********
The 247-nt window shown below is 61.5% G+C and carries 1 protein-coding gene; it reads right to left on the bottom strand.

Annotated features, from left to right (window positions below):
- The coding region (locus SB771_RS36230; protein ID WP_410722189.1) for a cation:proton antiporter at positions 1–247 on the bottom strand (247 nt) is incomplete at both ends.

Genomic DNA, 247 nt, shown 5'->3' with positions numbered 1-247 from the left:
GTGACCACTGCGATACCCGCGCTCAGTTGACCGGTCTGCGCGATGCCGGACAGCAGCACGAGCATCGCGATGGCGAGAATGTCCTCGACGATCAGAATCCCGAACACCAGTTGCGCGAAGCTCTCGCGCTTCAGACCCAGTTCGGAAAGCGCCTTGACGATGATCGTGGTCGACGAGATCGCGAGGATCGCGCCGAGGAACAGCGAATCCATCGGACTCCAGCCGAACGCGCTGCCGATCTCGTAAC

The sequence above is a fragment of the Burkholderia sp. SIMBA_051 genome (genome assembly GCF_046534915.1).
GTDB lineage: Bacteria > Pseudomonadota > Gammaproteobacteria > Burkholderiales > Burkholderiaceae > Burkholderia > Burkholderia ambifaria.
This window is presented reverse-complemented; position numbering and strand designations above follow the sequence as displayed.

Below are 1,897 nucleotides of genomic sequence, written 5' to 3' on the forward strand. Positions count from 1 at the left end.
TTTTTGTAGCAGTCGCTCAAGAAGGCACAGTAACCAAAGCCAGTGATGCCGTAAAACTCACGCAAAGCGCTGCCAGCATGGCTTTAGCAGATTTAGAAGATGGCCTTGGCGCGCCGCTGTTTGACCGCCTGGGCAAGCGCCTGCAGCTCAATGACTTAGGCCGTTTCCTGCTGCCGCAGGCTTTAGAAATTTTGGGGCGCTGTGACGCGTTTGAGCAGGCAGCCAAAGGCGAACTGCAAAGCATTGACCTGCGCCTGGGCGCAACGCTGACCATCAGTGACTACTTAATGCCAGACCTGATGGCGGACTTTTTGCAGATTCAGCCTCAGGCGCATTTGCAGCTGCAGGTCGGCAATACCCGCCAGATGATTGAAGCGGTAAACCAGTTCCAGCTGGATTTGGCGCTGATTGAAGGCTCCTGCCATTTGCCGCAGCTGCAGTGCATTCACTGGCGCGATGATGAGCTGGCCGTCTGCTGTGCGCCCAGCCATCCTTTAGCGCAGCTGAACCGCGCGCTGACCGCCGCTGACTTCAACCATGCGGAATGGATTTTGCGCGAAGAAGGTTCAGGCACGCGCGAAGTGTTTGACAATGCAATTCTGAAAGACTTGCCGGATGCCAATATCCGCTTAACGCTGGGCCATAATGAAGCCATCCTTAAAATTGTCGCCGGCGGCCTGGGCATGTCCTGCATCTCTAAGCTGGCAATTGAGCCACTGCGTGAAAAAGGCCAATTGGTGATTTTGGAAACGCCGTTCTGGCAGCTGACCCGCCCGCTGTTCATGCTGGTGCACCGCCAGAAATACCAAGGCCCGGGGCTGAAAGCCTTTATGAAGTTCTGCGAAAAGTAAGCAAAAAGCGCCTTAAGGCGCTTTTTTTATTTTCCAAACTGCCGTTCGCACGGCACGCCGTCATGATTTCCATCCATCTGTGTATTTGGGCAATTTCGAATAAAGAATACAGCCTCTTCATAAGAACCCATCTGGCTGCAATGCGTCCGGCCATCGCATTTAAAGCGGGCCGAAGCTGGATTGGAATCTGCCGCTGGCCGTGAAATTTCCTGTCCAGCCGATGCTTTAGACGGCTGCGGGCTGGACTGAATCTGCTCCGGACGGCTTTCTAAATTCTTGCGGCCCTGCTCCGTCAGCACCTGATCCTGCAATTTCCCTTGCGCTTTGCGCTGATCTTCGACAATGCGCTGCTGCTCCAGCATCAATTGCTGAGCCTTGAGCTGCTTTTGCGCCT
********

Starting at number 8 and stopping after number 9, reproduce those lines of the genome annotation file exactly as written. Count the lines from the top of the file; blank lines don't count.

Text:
This window is presented reverse-complemented; position numbering and strand designations above follow the sequence as displayed.

Below are 1,897 nucleotides of genomic sequence, written 5' to 3' on the forward strand. Positions count from 1 at the left end.